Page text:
Step 102, is initiated when the user terminal UTA decides on executing an access router AR change, said terminal sends the Context Transfer Start Request (CTSR) message using NSIS protocol towards its communicating party through its currently serving ingress domain Dl Midcom Agent MAI. Said CTSR message contains information about the current and the desired, or selected, next access point AP2 and middlebox MB 12. This step assumes that the user terminal UTA receives sufficient information to perform some form of access selection and decision algorithm including the decision on the new access point AP (AP2) and middlebox (MB 12). This can be achieved by using e.g. Layer 2 (L2) triggers, or L3 candidate router advertisements earlier known from reference [12]. However, the details of this procedure are out of the scope of the invention. This procedure yields that the terminal initiates the context transfer by sending the CTSR message using IP layer signalling (specifically NSIS , see ref. [7]) towards its communicating party through the ingress Midcom Agent MAI. The CTSR message includes the IP address of the selected access point AP (AP2 in figure 1) and access router AR.

After having received the CTSR message, the Midcom Agent MAI sends a CTDReq (Context Transfer Data Request) message to the current middlebox MB 11 , step 104. The request (CTDreq) message comprises a copy of stored context in the Midcom Agent for said data packet flow to the middlebox MB 11 of said current access point.

In next step, step 106, the current middlebox MB11 analyses if the sent context is equal to the context stored in said middlebox MB 11. The context is associated with the user terminal UTA and determines whether that context has been updated since context data was received from the Midcom Agent MAI and the context was established based on said data. If it has, the current context is included in the CTDResp (Context Transfer Data Response) message, otherwise the CTDResp message only serves as an acknowledgment of the CTDReq message.

In step 108, the Midcom Agent MAI updates according to new received context in a CTDresp message from the middlebox MB11 of said current access point API said stored context to a valid context.

In step 110, the Midcom Agent MAI distributes said valid context CTD to at least the middlebox MB 12 of said selected access point AP2, but even to other
middleboxes along the new flow path within the Midcom Agent's domain. The Midcom Agent MAI 1 can further send context (modified or the same) to other middleboxes MB within its domain D 1 , a so called intra-agent generalized context transfer for re-establishing context. The Midcom Agent MAI sends this context, or a modified context (modified by the MA to fit the new access router AR and associated middlebox) to the next middlebox MB 12. The Midcom Agent MAI uses the IP address of the next middlebox MB 12. Here the Midcom Agent MAI makes use of the information that it received in the CTSR message for identifying the new middlebox MB 12 and access router AR (in AP2) that the mobile user terminal UTA is connected to after the hand-over procedure. The Midcom Agent MAI uses the MIDCOM protocol (see for example ref. [4]) to send the context to the next middlebox MB 12 and to other middleboxes along the new flow path within the Midcom Agent's domain.

As stated above, the Midcom Agent MAI may modify the context that it sends to the middlebox MB 12 of the next access point AP2 and its associated access router. This modification is based on information on the actual context usage in the new access router, stored in the Midcom Agent MAI. For instance, if the old access router does not support differentiated packet scheduling functionality, that part of the context (e.g. current state of a token bucket associated with the IP flow) does not need to be sent to the new middlebox MB 12.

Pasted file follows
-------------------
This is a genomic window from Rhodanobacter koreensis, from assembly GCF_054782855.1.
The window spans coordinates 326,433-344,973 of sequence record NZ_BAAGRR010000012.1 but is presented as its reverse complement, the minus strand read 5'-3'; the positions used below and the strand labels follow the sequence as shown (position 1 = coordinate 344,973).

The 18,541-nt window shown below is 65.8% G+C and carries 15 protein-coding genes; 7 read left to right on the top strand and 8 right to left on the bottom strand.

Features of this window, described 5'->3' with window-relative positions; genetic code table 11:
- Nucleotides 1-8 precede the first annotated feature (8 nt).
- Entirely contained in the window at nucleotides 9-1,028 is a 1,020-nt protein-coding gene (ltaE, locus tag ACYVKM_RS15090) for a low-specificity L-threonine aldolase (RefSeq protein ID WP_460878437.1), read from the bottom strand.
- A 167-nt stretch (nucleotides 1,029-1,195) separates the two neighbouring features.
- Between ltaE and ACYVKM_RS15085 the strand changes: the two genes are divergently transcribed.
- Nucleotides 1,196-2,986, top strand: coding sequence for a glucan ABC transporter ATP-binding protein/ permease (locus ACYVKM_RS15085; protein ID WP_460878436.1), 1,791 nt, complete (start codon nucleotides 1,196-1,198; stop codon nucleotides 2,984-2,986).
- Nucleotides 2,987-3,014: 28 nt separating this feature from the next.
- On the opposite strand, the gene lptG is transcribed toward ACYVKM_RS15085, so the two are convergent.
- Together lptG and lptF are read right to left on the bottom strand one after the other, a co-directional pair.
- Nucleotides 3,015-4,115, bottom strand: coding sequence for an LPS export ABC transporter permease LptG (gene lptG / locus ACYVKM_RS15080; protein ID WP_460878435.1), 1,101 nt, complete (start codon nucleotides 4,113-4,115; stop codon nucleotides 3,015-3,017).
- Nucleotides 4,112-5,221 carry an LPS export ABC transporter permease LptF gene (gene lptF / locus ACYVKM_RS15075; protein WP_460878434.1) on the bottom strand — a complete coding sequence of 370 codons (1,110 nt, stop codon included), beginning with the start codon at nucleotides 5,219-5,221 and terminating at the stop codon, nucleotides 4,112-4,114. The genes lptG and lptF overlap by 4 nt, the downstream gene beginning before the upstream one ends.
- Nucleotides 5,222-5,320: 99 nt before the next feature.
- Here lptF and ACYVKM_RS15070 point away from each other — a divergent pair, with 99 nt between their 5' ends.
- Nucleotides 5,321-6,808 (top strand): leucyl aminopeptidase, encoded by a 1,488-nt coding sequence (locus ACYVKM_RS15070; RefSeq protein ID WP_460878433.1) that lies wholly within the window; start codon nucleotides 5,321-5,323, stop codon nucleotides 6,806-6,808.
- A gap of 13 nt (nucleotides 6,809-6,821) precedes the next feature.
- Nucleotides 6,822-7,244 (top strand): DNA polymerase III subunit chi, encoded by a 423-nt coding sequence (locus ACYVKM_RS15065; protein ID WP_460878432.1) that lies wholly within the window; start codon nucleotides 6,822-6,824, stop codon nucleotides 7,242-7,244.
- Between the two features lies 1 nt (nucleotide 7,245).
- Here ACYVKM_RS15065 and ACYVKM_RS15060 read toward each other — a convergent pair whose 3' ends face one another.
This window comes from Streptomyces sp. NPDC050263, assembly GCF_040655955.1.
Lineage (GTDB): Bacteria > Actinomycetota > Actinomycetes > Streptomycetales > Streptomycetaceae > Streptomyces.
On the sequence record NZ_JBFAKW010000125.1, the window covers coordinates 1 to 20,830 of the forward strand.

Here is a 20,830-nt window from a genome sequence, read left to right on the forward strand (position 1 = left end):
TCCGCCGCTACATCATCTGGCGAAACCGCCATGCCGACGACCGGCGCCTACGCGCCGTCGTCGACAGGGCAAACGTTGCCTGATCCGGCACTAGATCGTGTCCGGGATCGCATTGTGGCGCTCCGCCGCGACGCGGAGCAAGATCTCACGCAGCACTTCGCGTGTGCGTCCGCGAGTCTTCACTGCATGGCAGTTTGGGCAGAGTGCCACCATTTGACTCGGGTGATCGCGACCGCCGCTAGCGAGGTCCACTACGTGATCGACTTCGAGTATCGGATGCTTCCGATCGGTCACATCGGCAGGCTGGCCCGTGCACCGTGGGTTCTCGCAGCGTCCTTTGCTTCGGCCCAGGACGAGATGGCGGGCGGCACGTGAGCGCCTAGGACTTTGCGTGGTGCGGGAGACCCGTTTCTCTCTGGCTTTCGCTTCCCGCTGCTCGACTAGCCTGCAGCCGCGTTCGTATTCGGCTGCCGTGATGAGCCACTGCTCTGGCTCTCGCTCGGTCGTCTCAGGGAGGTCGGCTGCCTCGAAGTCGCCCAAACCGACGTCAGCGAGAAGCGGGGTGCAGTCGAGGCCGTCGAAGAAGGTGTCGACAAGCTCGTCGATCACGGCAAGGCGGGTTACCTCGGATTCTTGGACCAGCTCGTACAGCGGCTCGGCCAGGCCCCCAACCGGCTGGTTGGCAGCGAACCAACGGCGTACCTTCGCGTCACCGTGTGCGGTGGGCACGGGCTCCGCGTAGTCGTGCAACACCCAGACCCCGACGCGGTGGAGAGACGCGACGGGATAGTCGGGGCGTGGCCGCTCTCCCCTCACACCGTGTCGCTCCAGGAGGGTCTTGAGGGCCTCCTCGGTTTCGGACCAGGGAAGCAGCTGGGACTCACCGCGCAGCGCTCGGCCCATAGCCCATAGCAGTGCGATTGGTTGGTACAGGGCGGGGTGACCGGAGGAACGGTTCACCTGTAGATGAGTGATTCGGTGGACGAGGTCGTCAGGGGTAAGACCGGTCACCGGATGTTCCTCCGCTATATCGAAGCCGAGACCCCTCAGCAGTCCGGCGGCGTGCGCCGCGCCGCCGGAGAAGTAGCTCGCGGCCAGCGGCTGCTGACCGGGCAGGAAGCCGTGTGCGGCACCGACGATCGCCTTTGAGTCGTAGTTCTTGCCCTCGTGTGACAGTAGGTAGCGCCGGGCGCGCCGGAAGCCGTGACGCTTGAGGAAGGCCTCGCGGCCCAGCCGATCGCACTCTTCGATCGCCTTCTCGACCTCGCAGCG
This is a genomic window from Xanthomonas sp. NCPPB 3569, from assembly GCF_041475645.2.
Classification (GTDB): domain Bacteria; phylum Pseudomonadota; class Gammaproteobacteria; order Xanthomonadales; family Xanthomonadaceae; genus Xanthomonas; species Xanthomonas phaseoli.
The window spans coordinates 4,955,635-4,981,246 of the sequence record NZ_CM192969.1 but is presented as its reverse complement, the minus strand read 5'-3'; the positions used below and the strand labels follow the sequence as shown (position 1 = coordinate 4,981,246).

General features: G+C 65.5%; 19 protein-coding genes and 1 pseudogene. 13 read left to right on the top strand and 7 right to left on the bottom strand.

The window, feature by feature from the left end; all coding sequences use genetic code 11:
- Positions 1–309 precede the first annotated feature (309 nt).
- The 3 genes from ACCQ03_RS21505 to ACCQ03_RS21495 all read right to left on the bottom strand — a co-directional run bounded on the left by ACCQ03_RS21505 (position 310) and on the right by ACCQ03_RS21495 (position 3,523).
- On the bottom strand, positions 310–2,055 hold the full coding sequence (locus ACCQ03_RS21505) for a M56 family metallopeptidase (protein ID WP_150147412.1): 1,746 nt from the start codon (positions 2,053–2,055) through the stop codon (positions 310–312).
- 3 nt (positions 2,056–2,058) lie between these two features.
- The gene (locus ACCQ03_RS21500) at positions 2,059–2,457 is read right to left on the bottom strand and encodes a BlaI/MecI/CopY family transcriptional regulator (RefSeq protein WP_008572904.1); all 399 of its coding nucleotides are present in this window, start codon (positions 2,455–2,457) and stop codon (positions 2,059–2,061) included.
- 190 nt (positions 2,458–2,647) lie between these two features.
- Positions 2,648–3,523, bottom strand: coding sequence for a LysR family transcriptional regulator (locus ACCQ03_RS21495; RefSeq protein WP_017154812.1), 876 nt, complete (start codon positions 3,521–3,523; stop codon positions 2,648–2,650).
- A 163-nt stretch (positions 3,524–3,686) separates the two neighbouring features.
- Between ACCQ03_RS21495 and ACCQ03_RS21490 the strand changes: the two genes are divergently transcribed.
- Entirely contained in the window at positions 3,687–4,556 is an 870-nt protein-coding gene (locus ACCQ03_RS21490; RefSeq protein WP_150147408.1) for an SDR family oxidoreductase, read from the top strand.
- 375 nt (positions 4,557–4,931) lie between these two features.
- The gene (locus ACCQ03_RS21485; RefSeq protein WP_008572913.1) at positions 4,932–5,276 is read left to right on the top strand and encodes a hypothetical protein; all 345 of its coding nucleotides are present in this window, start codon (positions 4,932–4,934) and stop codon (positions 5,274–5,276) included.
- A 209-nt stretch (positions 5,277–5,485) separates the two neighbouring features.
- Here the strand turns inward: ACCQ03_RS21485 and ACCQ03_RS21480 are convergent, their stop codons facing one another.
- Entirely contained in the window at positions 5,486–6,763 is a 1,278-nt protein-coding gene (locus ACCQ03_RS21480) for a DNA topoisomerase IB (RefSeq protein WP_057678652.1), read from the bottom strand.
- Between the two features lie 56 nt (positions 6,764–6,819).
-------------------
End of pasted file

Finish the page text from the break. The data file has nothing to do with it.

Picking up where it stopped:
The Midcom Agent MAI can further send context (modified or the same) to other middleboxes MB within its domain D 1 that need it if the set of middleboxes "used" by the terminal has changed (or if they need to be updated due to the new AR) . If the context has been updated, the Midcom Agent needs to distribute to all middleboxes within its domain D (with which it has a Midcom protocol level association). The Midcom Agent has to decide, step 112, whether such context distribution has to take place or not. If the criteria for distributing context to other middleboxes than those already updated with valid context is fulfilled, "yes", a distribution will be performed according to step 114. Step 114 will not be executed if no other middleboxes have to be updated with valid context.

The Midcom Agent may decide to execute inter- agent generalized context transfers, step 116. When the MIDCOM Agent for the first time receives context for a new data packet flow from one of its middleboxes, or a CTSR message, or has modified the context, the Midcom Agent makes a decision to send the context to other MIDCOM agents that lie in different domains. The Midcom Agent sends the context
downstream to its next-hop Midcom Agent, step 118. However, if the operator of the domain D to which the MIDCOM Agent belongs has decided a policy to prohibit the Midcom Agent to send context associated with certain sessions, such session context will be stopped.

The invention also relates to a system comprising means for performing the method according to claim 1 -6.

Further, the invention relates to a Midcom Agent for re-establishing context according to the method claims 1-6.

The method may be implemented by means of a computer program product comprising the software code means for performing the steps of the method. The computer program product is run on processing means , such as e.g. a server unit, a microprocessor, PC, data processing unit, CPU, etc., within a network, or in a separate processing means connected to a network. The computer program is loaded from a computer usable medium.

The present invention is not limited to the above-described preferred embodiments. Various alternatives, modifications and equivalents may be used. For example, the embodiments of the invention have been implemented by means of Internet Protocol technology (IP). However, the invention are also applicable with ATM (Asynchronous Transfer Mode) technology and MPLS (Multi Protocol Label Switching).

Therefore, the above embodiments should not be taken as limiting the scope of the invention, which is defined by the appending claims.